I painted the first sunset. I painted it in the beginnings of winter, the first chills in the air. I painted through dark evenings, in a basement studio with a vista of radiator pipes and the endless low rumble of an oil furnace staving off chill temperatures in the 20’s.

I painted.

I painted finding a path between the crisp reference image photographs provided and the abstract intensity of emotion and color. I painted for a daughter who was distant in space, still present in the place of my memory. I painted in longing for warmth and light.

I sent the painting to my daughter. I painted another sunset, this one more pointedly from my memories of living in a beach town, referenced again against the crisp concise frame of photographs. I could feel the emotion in the light and the color, the distance between New England and the coast of California. I could feel the distance between myself and my daughter. I could also feel the shared experiences we have.

I started painting in Los Angeles at about age 16. I had drawn and painted and created all of my life, but not focused. I painted from age 16 to age 22, and then stopped. Cold. I have photographs of people in my life then, of walls with early oil paintings hanging on them, simple instructive still lives, and figure studies. I simply stopped from 1982 through 2003.

I told my daughter that she didn’t have to focus on four years of college and try to wrap up the path of a life immediately. That life was a journey, long if you are lucky, but not guaranteed. No need to hurry through it, let it develop.

In 2003 I went out to California to visit my daughter. We drove from Los Angeles down to Del Mar and to La Jolla, and walked the route I had walked as a child to the beach, down to the bottom of the hill, cutting through to Pacific Coast Highway, across the traffic, down the steep hills to the railroad tracks, and then down to the expanse of sand. I walked with her through my elementary school, which had and still has an ocean view. We had breakfast on a patio overlooking PCH with the beach and ocean beyond, with pop art animals and dogs allowed at the tables. I walked with her the route my dad, my stepmother and my baby sister walked when I was 14, down to La Jolla Shores. I showed her the tidepools I used to wade in along the rocks.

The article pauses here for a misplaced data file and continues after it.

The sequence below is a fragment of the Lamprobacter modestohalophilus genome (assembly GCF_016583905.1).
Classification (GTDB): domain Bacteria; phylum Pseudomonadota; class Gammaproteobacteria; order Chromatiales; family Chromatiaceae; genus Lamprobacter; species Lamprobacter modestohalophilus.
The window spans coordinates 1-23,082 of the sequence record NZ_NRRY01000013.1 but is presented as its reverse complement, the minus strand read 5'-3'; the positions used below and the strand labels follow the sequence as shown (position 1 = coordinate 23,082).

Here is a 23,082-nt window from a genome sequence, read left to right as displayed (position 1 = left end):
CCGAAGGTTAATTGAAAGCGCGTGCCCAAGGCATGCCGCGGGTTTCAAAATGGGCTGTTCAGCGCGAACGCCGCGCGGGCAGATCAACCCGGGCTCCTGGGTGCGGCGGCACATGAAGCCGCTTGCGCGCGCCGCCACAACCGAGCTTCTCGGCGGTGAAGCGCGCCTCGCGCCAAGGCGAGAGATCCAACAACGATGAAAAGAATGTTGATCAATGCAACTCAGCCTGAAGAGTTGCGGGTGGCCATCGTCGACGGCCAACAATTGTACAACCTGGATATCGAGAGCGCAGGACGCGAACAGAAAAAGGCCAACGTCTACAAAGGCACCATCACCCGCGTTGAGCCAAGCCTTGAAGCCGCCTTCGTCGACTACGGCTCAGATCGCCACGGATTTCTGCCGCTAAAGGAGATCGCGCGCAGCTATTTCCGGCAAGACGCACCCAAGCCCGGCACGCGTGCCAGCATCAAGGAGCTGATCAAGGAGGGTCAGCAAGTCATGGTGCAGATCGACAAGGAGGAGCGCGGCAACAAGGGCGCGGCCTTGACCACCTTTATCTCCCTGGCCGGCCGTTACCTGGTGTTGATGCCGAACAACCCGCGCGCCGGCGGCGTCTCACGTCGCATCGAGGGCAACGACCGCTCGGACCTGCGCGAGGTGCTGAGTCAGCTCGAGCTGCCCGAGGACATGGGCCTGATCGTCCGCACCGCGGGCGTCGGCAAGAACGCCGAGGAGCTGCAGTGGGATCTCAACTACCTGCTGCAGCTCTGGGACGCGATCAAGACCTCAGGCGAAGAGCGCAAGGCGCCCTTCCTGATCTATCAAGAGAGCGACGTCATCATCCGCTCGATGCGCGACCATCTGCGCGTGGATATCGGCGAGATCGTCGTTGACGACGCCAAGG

I came back, and I was unable to talk from the emotional hit that distance in space from my daughter and in time from both her and from my childhood brought.

I went to look for what the hell I was supposed to be doing this life.

I bought oils and brushes.  I found the class I had taken in drawing all those years ago was now on DVD.  I took it again, recalling from the motion of charcoal all that I had left behind.  I sat at a drawing horse and sketched, I recovered life drawing skills. I came back to where I had left off at UCLA and then private art instruction. I started painting. I resumed painting.

In the intervening years I had drawn and sketched projects for clients, photographed family events and created a woodworking portfolio. I had done graphic design for several short-lived partnerships, and carefully hung the paintings I had done in the late seventies and early eighties where I could see them.  I had discovered I was a writer.  I wrote between 1987 and 2001, writing to get better. I did get much better,but it never gelled, it never felt like I was a part of it. It was forced.

Painting is not. I show up, I stand before the canvas and I trust the muses to show up to. And they do so.

In 2007 I sent my daughter sunset #1. In 2011, on January 3rd after a year-long battle with leukemia, Ashley Lyn passed away. So now there is that distance. The distance between life and the beyond-life that is hers, now.

The paintings hold that distance between abstract and realism. If you move close, the paint dissolves into motion and texture and gesture. Life, held close dissolves into motion and chaos, in distance there appears a sense of the whole.

The painting should NOT be a literal presentation of reality – certainly not photographic – a photograph is a drawing-by-light, drawing by controlled-and-engineered-reflection-of-light, an abstraction of reality, missing motion and limited in scope by frame of view. A painting is an abstraction of light, movement, color, perspective and emotional and aesthetic impact. It can add an intangible and intuitive motion/emotion, an aesthetic harmony that communicates to a depth a straight representation misses.

Life should not be lived linearly either.


That’s what I have so far. Work in progress.